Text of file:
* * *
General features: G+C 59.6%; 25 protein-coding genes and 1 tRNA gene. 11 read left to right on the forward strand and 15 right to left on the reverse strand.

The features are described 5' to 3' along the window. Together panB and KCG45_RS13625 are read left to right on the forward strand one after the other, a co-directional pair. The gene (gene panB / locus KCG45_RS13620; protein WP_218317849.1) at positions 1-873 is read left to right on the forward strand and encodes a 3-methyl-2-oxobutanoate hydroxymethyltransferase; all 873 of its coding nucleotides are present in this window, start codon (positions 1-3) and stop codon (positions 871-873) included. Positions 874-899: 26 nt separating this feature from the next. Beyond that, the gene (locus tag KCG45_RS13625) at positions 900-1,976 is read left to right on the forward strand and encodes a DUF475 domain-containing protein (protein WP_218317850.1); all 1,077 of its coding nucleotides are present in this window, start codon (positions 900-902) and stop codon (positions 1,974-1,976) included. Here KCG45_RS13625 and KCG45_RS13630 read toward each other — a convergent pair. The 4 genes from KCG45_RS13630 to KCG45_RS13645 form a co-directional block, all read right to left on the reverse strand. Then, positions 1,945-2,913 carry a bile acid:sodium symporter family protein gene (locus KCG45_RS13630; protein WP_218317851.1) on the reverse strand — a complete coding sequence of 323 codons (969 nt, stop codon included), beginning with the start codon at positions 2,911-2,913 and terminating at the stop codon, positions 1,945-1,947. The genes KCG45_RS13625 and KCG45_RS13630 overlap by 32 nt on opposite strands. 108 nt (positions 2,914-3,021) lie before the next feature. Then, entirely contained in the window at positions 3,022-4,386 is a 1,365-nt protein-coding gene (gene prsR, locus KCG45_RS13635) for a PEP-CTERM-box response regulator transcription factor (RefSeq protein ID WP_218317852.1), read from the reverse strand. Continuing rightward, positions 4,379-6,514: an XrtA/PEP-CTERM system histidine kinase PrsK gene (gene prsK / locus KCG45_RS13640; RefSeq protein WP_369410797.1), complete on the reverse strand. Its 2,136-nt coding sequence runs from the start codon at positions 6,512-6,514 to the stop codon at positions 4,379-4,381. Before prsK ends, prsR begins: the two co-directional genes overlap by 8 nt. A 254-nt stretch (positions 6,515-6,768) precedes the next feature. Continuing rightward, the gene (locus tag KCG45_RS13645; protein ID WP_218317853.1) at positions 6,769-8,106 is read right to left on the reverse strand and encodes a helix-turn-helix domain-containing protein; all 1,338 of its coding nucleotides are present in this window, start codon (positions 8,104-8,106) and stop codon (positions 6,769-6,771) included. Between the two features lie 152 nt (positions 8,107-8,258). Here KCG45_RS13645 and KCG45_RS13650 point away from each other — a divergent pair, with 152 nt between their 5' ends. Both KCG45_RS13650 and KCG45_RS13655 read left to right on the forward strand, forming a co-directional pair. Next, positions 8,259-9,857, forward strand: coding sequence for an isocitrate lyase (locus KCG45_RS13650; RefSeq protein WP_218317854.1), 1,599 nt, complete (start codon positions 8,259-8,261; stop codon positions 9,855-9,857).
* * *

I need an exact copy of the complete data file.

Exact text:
General features: G+C 59.6%; 25 protein-coding genes and 1 tRNA gene. 11 read left to right on the forward strand and 15 right to left on the reverse strand.

The features are described 5' to 3' along the window. Together panB and KCG45_RS13625 are read left to right on the forward strand one after the other, a co-directional pair. The gene (gene panB / locus KCG45_RS13620; protein WP_218317849.1) at positions 1-873 is read left to right on the forward strand and encodes a 3-methyl-2-oxobutanoate hydroxymethyltransferase; all 873 of its coding nucleotides are present in this window, start codon (positions 1-3) and stop codon (positions 871-873) included. Positions 874-899: 26 nt separating this feature from the next. Beyond that, the gene (locus tag KCG45_RS13625) at positions 900-1,976 is read left to right on the forward strand and encodes a DUF475 domain-containing protein (protein WP_218317850.1); all 1,077 of its coding nucleotides are present in this window, start codon (positions 900-902) and stop codon (positions 1,974-1,976) included. Here KCG45_RS13625 and KCG45_RS13630 read toward each other — a convergent pair. The 4 genes from KCG45_RS13630 to KCG45_RS13645 form a co-directional block, all read right to left on the reverse strand. Then, positions 1,945-2,913 carry a bile acid:sodium symporter family protein gene (locus KCG45_RS13630; protein WP_218317851.1) on the reverse strand — a complete coding sequence of 323 codons (969 nt, stop codon included), beginning with the start codon at positions 2,911-2,913 and terminating at the stop codon, positions 1,945-1,947. The genes KCG45_RS13625 and KCG45_RS13630 overlap by 32 nt on opposite strands. 108 nt (positions 2,914-3,021) lie before the next feature. Then, entirely contained in the window at positions 3,022-4,386 is a 1,365-nt protein-coding gene (gene prsR, locus KCG45_RS13635) for a PEP-CTERM-box response regulator transcription factor (RefSeq protein ID WP_218317852.1), read from the reverse strand. Continuing rightward, positions 4,379-6,514: an XrtA/PEP-CTERM system histidine kinase PrsK gene (gene prsK / locus KCG45_RS13640; RefSeq protein WP_369410797.1), complete on the reverse strand. Its 2,136-nt coding sequence runs from the start codon at positions 6,512-6,514 to the stop codon at positions 4,379-4,381. Before prsK ends, prsR begins: the two co-directional genes overlap by 8 nt. A 254-nt stretch (positions 6,515-6,768) precedes the next feature. Continuing rightward, the gene (locus tag KCG45_RS13645; protein ID WP_218317853.1) at positions 6,769-8,106 is read right to left on the reverse strand and encodes a helix-turn-helix domain-containing protein; all 1,338 of its coding nucleotides are present in this window, start codon (positions 8,104-8,106) and stop codon (positions 6,769-6,771) included. Between the two features lie 152 nt (positions 8,107-8,258). Here KCG45_RS13645 and KCG45_RS13650 point away from each other — a divergent pair, with 152 nt between their 5' ends. Both KCG45_RS13650 and KCG45_RS13655 read left to right on the forward strand, forming a co-directional pair. Next, positions 8,259-9,857, forward strand: coding sequence for an isocitrate lyase (locus KCG45_RS13650; RefSeq protein WP_218317854.1), 1,599 nt, complete (start codon positions 8,259-8,261; stop codon positions 9,855-9,857).